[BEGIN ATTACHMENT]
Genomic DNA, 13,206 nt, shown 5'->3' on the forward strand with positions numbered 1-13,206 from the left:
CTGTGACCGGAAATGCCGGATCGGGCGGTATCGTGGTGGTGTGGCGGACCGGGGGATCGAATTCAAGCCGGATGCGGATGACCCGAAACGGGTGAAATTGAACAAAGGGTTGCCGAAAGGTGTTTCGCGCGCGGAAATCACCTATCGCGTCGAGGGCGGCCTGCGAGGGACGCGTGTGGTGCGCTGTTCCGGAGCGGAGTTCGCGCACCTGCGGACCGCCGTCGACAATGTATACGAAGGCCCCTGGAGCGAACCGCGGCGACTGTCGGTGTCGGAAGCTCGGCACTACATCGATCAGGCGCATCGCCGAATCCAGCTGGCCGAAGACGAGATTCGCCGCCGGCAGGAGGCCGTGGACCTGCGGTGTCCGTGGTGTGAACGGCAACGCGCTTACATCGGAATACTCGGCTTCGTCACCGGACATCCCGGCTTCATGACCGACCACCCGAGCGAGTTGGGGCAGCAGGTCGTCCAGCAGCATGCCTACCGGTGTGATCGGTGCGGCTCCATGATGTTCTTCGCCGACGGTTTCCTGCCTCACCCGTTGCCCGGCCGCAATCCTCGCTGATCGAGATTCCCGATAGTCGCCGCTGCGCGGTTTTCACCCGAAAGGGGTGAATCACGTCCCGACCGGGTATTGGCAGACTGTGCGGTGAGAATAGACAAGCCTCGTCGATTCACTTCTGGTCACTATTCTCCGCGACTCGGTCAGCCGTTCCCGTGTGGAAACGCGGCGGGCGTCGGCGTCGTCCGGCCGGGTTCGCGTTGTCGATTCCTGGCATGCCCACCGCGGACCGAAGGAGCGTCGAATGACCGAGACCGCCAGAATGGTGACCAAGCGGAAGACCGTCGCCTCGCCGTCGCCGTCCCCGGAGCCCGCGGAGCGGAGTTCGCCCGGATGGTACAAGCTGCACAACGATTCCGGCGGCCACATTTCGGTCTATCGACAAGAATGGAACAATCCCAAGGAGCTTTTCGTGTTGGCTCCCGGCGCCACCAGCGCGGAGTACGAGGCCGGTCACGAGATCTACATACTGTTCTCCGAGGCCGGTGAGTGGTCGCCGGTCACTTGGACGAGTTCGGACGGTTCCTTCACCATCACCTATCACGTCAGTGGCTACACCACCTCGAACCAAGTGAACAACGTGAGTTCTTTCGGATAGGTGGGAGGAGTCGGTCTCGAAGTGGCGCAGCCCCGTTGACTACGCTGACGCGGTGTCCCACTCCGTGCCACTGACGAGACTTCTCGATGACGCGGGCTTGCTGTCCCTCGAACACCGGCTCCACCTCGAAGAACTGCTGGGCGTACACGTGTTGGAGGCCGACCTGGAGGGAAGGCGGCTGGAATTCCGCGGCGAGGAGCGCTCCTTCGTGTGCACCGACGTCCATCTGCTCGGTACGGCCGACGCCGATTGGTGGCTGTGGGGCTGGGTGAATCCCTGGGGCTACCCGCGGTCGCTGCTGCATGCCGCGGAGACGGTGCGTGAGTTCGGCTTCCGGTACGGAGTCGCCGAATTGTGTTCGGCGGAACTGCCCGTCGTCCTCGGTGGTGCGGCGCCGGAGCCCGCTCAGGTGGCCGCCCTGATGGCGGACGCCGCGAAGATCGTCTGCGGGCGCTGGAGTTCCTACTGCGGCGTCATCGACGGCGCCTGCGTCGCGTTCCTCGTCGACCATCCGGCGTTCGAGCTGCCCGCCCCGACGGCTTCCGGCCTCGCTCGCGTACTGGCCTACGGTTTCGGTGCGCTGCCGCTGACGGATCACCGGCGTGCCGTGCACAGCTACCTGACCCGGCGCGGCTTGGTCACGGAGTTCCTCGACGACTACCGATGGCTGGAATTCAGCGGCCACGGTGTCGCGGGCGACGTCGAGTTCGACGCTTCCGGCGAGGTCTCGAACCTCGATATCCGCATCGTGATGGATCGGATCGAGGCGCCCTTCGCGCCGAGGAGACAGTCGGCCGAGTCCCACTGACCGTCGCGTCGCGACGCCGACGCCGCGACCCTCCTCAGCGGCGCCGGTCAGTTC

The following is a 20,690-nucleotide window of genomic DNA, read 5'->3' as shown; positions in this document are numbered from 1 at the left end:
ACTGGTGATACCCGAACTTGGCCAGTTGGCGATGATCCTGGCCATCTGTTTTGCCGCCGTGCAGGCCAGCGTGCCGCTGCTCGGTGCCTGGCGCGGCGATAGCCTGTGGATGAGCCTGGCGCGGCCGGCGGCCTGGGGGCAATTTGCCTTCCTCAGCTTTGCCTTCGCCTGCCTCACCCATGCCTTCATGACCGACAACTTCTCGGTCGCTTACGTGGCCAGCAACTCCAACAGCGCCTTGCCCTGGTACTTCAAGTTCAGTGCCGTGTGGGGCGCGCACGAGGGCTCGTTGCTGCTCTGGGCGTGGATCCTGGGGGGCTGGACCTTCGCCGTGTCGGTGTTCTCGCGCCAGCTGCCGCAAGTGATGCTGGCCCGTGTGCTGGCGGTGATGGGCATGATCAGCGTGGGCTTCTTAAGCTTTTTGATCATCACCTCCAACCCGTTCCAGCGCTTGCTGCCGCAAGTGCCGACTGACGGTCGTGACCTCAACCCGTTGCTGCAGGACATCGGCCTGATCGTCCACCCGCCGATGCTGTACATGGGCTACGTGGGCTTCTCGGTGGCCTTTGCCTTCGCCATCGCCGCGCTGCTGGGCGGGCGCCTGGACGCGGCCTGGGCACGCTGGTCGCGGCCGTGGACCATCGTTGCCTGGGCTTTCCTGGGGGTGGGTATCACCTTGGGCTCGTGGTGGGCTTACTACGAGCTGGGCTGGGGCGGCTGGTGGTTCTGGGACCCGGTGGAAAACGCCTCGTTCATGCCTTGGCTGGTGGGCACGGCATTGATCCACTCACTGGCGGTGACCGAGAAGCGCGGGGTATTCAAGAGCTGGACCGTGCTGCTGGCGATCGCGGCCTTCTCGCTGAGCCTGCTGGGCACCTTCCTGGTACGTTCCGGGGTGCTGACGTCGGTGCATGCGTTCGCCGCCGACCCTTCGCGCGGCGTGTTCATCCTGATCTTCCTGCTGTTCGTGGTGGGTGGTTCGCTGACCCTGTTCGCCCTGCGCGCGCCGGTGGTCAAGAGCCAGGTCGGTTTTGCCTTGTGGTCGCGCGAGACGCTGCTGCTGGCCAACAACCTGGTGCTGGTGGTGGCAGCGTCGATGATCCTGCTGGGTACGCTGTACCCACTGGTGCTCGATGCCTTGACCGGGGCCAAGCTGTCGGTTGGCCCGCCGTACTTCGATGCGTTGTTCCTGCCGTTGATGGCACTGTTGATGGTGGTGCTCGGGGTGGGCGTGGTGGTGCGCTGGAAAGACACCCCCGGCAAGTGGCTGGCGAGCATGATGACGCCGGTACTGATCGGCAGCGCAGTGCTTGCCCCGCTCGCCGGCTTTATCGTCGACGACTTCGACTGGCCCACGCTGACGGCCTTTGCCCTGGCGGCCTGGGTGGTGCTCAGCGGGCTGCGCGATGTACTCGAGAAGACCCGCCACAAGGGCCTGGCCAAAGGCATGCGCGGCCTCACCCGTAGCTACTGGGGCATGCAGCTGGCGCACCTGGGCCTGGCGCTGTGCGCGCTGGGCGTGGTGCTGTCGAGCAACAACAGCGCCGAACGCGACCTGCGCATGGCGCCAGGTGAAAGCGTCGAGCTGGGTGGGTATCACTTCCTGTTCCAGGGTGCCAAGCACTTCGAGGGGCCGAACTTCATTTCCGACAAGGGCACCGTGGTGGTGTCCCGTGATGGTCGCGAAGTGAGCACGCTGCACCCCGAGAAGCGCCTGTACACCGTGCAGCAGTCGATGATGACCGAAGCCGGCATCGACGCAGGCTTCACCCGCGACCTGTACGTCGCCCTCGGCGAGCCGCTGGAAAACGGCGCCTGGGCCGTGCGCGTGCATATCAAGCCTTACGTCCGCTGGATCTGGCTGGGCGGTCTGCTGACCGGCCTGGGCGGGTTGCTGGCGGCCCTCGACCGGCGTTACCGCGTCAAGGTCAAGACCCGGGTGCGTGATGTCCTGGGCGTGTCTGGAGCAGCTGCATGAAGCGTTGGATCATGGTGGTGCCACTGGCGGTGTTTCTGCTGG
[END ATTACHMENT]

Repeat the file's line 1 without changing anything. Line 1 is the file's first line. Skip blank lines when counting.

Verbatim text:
Genomic DNA, 13,206 nt, shown 5'->3' on the forward strand with positions numbered 1-13,206 from the left: